The major thrusts of investigations of the use of space data for understanding our Earth continue to focus on the land and near-shore environments. This is expectable; people live on the land, draw most of their resources from the land or near-shore areas, and in these areas environmental degradation or improvement are most clearly observable.
An exception to this focus of investigation was the launch of Seasat, a satellite dedicated to marine investigations. Seasat was short lived but the data produced strongly supported the use of imaging radar for land investigation, and, although studies are incomplete, suggest eventual benefits for the navigator, searchers for marine resources, and mariners--provided that the data and/or interpretations can be available to the marine users shortly after collection. In this regard, the positive steps now being taken in Southeast Asia to establish reception, processing, and interpretation centers are a major development.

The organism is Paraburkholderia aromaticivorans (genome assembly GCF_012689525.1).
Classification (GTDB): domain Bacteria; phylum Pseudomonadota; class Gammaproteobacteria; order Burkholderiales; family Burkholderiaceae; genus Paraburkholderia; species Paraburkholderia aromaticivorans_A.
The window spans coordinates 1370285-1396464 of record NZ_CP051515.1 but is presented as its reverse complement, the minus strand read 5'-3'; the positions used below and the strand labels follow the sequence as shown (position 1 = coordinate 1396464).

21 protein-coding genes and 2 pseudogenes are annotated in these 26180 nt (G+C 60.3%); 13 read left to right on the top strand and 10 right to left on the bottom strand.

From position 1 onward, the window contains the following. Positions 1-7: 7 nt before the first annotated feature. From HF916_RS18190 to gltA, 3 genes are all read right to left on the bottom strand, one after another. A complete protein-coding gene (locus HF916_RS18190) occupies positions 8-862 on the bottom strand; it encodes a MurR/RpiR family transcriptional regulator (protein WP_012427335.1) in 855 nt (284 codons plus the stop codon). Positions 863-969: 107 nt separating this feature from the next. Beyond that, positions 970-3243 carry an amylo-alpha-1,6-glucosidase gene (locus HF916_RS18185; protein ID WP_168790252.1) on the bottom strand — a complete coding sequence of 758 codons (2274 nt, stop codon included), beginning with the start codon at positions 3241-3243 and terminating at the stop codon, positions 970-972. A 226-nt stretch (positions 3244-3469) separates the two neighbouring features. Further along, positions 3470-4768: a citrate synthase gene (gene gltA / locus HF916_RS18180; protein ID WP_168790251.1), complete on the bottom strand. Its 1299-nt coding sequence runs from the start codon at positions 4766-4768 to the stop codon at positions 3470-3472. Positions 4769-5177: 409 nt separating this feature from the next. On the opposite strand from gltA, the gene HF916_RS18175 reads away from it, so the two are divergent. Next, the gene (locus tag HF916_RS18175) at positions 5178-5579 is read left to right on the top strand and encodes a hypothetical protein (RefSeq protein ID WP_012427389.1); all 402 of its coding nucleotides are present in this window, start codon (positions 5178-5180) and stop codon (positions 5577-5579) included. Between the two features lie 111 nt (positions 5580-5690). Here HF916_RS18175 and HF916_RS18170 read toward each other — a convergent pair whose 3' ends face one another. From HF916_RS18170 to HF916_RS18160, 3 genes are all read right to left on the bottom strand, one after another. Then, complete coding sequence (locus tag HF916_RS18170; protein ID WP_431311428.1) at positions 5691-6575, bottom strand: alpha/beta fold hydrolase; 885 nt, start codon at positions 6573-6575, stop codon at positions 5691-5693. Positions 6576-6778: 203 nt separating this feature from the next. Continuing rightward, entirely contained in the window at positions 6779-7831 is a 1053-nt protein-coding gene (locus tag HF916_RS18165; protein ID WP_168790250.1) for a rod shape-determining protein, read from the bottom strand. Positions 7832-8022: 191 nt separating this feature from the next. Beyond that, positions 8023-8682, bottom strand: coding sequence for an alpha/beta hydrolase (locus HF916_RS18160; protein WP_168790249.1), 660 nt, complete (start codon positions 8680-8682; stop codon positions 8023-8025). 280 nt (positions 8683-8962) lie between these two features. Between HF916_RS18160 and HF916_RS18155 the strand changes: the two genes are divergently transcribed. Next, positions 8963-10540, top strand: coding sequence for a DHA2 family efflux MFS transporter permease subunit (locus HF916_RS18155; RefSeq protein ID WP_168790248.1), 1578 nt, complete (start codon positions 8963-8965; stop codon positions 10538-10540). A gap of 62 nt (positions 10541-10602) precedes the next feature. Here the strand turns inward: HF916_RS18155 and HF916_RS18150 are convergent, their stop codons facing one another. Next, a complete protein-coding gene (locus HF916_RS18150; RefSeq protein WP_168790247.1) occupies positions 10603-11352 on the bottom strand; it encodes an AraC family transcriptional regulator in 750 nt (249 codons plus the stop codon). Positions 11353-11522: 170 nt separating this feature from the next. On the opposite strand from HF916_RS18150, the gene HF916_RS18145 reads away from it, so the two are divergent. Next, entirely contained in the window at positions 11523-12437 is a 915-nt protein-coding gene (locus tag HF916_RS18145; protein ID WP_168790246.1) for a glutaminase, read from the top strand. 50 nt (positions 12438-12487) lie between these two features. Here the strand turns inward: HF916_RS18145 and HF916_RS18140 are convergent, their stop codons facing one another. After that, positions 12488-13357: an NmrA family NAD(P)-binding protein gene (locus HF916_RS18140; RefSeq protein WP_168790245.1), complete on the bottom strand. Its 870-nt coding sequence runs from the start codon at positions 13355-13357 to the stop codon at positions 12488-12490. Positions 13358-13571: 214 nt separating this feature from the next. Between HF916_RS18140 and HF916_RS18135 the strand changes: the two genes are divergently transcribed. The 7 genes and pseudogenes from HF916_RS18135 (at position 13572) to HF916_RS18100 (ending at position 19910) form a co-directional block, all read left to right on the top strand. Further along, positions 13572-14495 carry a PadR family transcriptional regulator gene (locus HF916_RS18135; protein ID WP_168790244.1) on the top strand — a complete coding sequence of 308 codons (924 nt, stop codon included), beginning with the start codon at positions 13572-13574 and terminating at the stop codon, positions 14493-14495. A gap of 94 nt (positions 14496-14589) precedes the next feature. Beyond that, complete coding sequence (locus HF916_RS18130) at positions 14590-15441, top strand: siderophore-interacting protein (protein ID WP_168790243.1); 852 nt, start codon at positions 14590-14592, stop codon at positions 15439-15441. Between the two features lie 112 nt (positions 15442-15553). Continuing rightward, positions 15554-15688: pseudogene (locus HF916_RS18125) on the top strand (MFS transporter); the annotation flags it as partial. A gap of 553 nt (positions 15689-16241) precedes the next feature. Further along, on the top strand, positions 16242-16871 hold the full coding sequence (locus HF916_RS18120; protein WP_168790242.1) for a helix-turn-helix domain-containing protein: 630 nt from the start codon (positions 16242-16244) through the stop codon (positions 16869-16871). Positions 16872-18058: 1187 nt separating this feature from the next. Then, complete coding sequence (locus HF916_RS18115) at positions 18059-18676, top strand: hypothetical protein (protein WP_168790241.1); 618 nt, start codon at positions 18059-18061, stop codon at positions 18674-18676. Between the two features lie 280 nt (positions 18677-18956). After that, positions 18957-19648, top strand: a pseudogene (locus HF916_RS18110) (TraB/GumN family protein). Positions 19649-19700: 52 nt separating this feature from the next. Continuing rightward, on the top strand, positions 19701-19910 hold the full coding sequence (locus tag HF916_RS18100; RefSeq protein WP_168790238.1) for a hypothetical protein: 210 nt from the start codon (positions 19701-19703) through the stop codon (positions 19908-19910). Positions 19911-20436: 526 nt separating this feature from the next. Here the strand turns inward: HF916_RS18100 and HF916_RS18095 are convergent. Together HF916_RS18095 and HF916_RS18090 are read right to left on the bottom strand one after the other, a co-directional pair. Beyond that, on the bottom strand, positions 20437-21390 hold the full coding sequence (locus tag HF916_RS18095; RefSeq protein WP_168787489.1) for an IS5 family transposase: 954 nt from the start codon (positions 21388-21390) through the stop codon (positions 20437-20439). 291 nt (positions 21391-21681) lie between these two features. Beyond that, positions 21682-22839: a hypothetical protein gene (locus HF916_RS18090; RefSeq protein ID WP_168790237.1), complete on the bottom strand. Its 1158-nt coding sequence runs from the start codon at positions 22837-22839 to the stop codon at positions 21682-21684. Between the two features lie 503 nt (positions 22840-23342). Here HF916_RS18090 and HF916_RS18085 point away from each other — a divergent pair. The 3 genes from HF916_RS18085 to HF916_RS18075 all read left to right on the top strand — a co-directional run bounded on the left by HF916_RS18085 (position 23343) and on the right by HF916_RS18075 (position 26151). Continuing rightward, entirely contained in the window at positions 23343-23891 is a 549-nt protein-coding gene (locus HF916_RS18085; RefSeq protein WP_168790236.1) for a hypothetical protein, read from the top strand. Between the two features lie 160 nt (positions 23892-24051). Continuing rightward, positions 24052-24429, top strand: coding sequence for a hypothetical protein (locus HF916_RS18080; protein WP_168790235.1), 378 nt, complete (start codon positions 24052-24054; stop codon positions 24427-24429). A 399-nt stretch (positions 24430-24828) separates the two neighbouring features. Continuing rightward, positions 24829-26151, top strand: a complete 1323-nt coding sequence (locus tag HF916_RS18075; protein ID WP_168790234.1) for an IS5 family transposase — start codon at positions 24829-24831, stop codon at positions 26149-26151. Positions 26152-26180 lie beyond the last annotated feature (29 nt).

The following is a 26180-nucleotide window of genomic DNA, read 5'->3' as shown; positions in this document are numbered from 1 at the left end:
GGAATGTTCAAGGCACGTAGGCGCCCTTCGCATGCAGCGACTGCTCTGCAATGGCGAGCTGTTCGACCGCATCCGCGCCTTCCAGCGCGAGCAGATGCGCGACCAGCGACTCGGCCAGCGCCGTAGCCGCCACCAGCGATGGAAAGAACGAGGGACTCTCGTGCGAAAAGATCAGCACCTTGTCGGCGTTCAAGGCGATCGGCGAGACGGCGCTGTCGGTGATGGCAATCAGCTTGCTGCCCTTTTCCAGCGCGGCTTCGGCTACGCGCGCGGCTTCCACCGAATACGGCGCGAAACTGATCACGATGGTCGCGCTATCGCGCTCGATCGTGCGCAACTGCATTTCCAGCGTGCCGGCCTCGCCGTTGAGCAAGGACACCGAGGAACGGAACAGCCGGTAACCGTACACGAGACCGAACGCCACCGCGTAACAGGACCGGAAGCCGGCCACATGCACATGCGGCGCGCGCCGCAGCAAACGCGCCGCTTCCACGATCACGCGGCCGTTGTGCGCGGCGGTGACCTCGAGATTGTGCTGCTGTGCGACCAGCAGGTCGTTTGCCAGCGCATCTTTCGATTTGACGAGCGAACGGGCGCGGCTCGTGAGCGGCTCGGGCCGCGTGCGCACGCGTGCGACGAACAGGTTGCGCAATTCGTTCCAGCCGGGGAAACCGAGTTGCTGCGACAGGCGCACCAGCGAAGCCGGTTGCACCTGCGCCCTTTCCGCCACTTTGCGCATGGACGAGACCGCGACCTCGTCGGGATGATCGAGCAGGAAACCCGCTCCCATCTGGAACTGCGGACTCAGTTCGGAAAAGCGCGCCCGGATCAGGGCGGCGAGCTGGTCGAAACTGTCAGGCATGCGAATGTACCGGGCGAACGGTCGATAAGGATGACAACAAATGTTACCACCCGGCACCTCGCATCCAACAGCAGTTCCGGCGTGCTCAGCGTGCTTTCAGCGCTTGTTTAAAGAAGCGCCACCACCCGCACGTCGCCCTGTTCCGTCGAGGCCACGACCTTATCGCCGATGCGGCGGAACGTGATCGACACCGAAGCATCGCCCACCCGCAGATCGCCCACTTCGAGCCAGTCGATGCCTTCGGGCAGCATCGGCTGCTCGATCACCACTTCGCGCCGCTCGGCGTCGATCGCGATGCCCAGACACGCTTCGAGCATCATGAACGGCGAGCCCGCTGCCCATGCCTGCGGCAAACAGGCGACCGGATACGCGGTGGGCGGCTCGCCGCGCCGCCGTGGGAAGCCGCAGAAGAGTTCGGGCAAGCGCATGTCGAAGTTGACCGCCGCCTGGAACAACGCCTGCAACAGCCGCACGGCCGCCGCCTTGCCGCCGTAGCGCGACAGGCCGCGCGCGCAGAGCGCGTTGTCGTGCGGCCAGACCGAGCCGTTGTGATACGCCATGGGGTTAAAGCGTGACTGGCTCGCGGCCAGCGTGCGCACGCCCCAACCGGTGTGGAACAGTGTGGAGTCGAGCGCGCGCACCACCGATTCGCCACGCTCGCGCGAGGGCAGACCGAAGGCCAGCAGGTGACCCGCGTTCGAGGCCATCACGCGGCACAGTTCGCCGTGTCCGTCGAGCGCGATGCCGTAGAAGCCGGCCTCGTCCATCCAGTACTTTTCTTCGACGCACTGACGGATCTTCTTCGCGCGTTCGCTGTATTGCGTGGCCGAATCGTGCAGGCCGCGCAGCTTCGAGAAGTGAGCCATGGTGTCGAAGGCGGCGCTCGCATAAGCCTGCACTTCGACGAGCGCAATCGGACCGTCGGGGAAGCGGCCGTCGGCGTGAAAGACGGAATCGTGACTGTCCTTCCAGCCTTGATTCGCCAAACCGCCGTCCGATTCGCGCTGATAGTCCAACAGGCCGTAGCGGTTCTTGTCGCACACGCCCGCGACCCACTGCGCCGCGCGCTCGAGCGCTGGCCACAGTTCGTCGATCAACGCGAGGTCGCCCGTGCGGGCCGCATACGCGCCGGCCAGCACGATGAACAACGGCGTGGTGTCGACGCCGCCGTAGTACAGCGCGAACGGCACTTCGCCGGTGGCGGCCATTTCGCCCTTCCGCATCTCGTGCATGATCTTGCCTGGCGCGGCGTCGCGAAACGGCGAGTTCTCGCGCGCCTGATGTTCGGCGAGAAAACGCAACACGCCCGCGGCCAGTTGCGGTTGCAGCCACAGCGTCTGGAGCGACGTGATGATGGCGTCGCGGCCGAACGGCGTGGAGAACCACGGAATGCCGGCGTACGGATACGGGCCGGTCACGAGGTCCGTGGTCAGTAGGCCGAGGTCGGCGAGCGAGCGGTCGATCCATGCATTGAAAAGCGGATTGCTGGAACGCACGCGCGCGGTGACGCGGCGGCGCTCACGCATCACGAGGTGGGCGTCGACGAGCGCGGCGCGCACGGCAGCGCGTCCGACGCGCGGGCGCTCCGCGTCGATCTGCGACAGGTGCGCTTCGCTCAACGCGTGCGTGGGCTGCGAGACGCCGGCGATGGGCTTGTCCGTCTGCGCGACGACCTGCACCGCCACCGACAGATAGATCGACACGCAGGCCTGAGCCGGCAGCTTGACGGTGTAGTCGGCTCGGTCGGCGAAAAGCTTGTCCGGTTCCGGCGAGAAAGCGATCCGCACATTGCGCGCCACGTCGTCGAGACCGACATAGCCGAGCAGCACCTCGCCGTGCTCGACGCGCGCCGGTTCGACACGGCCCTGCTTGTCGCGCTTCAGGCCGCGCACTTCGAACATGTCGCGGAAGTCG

|Publication Subtype||USGS Numbered Series|
|Title||Progress in remote sensing as it applies to missions of Committee for Coordination of Joint Prospecting for Mineral Resources in Asian Offshore Areas|
|Series title||Open-File Report|
|Publisher||U.S. Geological Survey|
|Contributing office(s)||Earth Resources Observation and Science (EROS) Center|
|Description||i, 44 p.|
|Online Only (Y/N)||N|
|Additional Online Files (Y/N)||N|
|Google Analytic Metrics||Metrics page|